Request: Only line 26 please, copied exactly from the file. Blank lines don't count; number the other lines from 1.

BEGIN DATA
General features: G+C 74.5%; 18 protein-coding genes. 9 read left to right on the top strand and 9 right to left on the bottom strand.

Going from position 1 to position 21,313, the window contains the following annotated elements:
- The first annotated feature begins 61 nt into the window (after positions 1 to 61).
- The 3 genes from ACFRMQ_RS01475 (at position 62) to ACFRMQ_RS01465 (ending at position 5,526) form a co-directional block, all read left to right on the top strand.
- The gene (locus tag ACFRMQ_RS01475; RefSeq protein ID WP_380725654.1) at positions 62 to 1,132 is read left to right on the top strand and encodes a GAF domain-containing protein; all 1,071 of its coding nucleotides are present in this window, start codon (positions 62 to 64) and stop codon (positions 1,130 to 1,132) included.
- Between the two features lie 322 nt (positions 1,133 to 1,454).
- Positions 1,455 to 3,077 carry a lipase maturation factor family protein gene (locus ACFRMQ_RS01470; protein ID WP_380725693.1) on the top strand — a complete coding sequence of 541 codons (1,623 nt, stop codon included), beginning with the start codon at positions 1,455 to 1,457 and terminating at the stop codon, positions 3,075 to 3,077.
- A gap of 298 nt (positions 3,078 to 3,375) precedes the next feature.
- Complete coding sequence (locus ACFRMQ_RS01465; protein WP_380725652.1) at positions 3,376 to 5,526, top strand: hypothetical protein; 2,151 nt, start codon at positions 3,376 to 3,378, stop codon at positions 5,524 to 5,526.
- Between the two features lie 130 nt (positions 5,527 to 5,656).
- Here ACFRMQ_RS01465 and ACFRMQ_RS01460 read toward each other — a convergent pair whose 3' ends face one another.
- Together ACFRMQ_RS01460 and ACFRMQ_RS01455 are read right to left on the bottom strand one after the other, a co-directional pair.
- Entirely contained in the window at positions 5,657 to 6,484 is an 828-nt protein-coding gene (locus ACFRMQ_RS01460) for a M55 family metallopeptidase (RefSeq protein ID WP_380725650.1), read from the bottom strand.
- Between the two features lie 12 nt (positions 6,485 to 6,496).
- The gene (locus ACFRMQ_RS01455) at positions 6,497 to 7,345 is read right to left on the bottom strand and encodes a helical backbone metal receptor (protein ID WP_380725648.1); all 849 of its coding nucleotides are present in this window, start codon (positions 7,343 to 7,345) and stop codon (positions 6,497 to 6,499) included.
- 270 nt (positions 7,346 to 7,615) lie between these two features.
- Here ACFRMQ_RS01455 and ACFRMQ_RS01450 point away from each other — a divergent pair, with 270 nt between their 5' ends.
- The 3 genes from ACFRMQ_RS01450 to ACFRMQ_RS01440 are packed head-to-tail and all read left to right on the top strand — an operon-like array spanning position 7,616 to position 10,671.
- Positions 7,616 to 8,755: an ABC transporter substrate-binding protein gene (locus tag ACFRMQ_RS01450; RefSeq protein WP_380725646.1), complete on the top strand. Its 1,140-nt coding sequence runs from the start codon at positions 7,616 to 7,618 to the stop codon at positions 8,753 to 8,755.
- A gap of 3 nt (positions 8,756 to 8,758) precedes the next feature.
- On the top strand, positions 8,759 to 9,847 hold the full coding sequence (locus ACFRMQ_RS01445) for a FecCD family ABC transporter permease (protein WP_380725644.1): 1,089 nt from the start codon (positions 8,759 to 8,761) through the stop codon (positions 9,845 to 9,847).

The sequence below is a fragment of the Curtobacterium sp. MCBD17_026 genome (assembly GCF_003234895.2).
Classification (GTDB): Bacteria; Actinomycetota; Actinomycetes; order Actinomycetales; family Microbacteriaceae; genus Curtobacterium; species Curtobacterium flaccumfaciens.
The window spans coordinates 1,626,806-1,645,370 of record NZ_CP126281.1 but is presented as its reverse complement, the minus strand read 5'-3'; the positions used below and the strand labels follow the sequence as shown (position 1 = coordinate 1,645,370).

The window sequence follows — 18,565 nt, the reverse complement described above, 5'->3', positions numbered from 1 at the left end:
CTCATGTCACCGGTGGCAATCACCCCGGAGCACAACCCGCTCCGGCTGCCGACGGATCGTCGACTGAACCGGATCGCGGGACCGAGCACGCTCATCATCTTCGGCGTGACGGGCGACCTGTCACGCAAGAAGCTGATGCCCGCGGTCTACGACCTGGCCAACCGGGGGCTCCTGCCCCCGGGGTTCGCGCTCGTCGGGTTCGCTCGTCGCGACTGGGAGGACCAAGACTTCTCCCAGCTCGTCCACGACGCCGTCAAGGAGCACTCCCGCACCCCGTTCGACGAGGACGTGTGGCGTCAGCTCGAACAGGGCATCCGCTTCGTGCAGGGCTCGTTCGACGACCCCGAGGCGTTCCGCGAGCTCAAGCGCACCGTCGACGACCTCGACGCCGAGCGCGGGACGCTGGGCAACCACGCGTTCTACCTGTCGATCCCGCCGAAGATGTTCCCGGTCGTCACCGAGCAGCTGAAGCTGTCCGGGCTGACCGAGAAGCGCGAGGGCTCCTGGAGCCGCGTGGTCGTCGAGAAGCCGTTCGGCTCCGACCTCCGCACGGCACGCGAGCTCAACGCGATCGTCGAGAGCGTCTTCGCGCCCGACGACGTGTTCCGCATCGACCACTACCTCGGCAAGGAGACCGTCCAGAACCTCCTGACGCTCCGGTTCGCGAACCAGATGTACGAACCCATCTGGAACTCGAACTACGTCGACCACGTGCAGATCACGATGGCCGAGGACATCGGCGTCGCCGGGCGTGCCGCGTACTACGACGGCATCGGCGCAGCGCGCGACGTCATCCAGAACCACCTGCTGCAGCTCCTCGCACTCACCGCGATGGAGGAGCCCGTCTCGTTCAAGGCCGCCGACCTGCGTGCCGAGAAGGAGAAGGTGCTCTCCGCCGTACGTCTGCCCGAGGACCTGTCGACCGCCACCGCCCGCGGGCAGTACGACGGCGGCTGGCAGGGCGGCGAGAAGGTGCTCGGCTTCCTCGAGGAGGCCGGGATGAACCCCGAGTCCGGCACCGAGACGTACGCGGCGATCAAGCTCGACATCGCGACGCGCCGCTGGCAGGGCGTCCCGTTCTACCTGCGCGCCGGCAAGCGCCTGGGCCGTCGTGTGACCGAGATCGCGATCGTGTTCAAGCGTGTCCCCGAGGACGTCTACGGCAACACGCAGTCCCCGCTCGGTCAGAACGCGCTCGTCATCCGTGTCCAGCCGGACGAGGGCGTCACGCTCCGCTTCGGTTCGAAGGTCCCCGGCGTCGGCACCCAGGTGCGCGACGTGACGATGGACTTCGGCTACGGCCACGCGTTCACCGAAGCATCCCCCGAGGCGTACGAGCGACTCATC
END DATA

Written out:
CTCATGTCACCGGTGGCAATCACCCCGGAGCACAACCCGCTCCGGCTGCCGACGGATCGTCGACTGAACCGGATCGCGGGACCGAGCACGCTCATCATCTTCGGCGTGACGGGCGACCTGTCACGCAAGAAGCTGATGCCCGCGGTCTACGACCTGGCCAACCGGGGGCTCCTGCCCCCGGGGTTCGCGCTCGTCGGGTTCGCTCGTCGCGACTGGGAGGACCAAGACTTCTCCCAGCTCGTCCACGACGCCGTCAAGGAGCACTCCCGCACCCCGTTCGACGAGGACGTGTGGCGTCAGCTCGAACAGGGCATCCGCTTCGTGCAGGGCTCGTTCGACGACCCCGAGGCGTTCCGCGAGCTCAAGCGCACCGTCGACGACCTCGACGCCGAGCGCGGGACGCTGGGCAACCACGCGTTCTACCTGTCGATCCCGCCGAAGATGTTCCCGGTCGTCACCGAGCAGCTGAAGCTGTCCGGGCTGACCGAGAAGCGCGAGGGCTCCTGGAGCCGCGTGGTCGTCGAGAAGCCGTTCGGCTCCGACCTCCGCACGGCACGCGAGCTCAACGCGATCGTCGAGAGCGTCTTCGCGCCCGACGACGTGTTCCGCATCGACCACTACCTCGGCAAGGAGACCGTCCAGAACCTCCTGACGCTCCGGTTCGCGAACCAGATGTACGAACCCATCTGGAACTCGAACTACGTCGACCACGTGCAGATCACGATGGCCGAGGACATCGGCGTCGCCGGGCGTGCCGCGTACTACGACGGCATCGGCGCAGCGCGCGACGTCATCCAGAACCACCTGCTGCAGCTCCTCGCACTCACCGCGATGGAGGAGCCCGTCTCGTTCAAGGCCGCCGACCTGCGTGCCGAGAAGGAGAAGGTGCTCTCCGCCGTACGTCTGCCCGAGGACCTGTCGACCGCCACCGCCCGCGGGCAGTACGACGGCGGCTGGCAGGGCGGCGAGAAGGTGCTCGGCTTCCTCGAGGAGGCCGGGATGAACCCCGAGTCCGGCACCGAGACGTACGCGGCGATCAAGCTCGACATCGCGACGCGCCGCTGGCAGGGCGTCCCGTTCTACCTGCGCGCCGGCAAGCGCCTGGGCCGTCGTGTGACCGAGATCGCGATCGTGTTCAAGCGTGTCCCCGAGGACGTCTACGGCAACACGCAGTCCCCGCTCGGTCAGAACGCGCTCGTCATCCGTGTCCAGCCGGACGAGGGCGTCACGCTCCGCTTCGGTTCGAAGGTCCCCGGCGTCGGCACCCAGGTGCGCGACGTGACGATGGACTTCGGCTACGGCCACGCGTTCACCGAAGCATCCCCCGAGGCGTACGAGCGACTCATC